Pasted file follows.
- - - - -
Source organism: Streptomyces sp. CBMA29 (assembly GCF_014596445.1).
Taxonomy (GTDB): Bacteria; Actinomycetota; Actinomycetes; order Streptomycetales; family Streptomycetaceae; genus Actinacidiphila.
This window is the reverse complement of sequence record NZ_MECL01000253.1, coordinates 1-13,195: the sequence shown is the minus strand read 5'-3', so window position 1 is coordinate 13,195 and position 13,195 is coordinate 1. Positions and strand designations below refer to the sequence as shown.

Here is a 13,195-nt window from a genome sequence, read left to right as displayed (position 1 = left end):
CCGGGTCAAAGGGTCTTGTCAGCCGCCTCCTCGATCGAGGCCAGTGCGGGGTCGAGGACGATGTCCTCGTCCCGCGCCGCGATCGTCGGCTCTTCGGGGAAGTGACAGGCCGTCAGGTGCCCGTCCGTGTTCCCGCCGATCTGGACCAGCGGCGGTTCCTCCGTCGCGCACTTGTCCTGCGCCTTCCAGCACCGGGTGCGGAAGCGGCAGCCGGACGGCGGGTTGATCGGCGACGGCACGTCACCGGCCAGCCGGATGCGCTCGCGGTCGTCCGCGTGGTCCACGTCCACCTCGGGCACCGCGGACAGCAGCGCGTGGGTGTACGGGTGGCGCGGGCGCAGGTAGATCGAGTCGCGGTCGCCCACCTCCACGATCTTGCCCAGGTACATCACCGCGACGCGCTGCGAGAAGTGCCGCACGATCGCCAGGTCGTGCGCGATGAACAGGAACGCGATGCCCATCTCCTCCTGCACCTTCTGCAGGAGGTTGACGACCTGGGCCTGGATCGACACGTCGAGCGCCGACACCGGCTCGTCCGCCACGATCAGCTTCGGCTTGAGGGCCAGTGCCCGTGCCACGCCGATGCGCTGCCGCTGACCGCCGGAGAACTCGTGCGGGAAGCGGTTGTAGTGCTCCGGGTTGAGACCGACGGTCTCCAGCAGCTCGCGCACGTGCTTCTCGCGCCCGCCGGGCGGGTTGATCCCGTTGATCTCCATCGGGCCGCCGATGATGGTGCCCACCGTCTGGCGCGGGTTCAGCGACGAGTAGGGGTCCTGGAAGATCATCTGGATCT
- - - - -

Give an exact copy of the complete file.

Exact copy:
Source organism: Streptomyces sp. CBMA29 (assembly GCF_014596445.1).
Taxonomy (GTDB): Bacteria; Actinomycetota; Actinomycetes; order Streptomycetales; family Streptomycetaceae; genus Actinacidiphila.
This window is the reverse complement of sequence record NZ_MECL01000253.1, coordinates 1-13,195: the sequence shown is the minus strand read 5'-3', so window position 1 is coordinate 13,195 and position 13,195 is coordinate 1. Positions and strand designations below refer to the sequence as shown.

Here is a 13,195-nt window from a genome sequence, read left to right as displayed (position 1 = left end):
CCGGGTCAAAGGGTCTTGTCAGCCGCCTCCTCGATCGAGGCCAGTGCGGGGTCGAGGACGATGTCCTCGTCCCGCGCCGCGATCGTCGGCTCTTCGGGGAAGTGACAGGCCGTCAGGTGCCCGTCCGTGTTCCCGCCGATCTGGACCAGCGGCGGTTCCTCCGTCGCGCACTTGTCCTGCGCCTTCCAGCACCGGGTGCGGAAGCGGCAGCCGGACGGCGGGTTGATCGGCGACGGCACGTCACCGGCCAGCCGGATGCGCTCGCGGTCGTCCGCGTGGTCCACGTCCACCTCGGGCACCGCGGACAGCAGCGCGTGGGTGTACGGGTGGCGCGGGCGCAGGTAGATCGAGTCGCGGTCGCCCACCTCCACGATCTTGCCCAGGTACATCACCGCGACGCGCTGCGAGAAGTGCCGCACGATCGCCAGGTCGTGCGCGATGAACAGGAACGCGATGCCCATCTCCTCCTGCACCTTCTGCAGGAGGTTGACGACCTGGGCCTGGATCGACACGTCGAGCGCCGACACCGGCTCGTCCGCCACGATCAGCTTCGGCTTGAGGGCCAGTGCCCGTGCCACGCCGATGCGCTGCCGCTGACCGCCGGAGAACTCGTGCGGGAAGCGGTTGTAGTGCTCCGGGTTGAGACCGACGGTCTCCAGCAGCTCGCGCACGTGCTTCTCGCGCCCGCCGGGCGGGTTGATCCCGTTGATCTCCATCGGGCCGCCGATGATGGTGCCCACCGTCTGGCGCGGGTTCAGCGACGAGTAGGGGTCCTGGAAGATCATCTGGATCT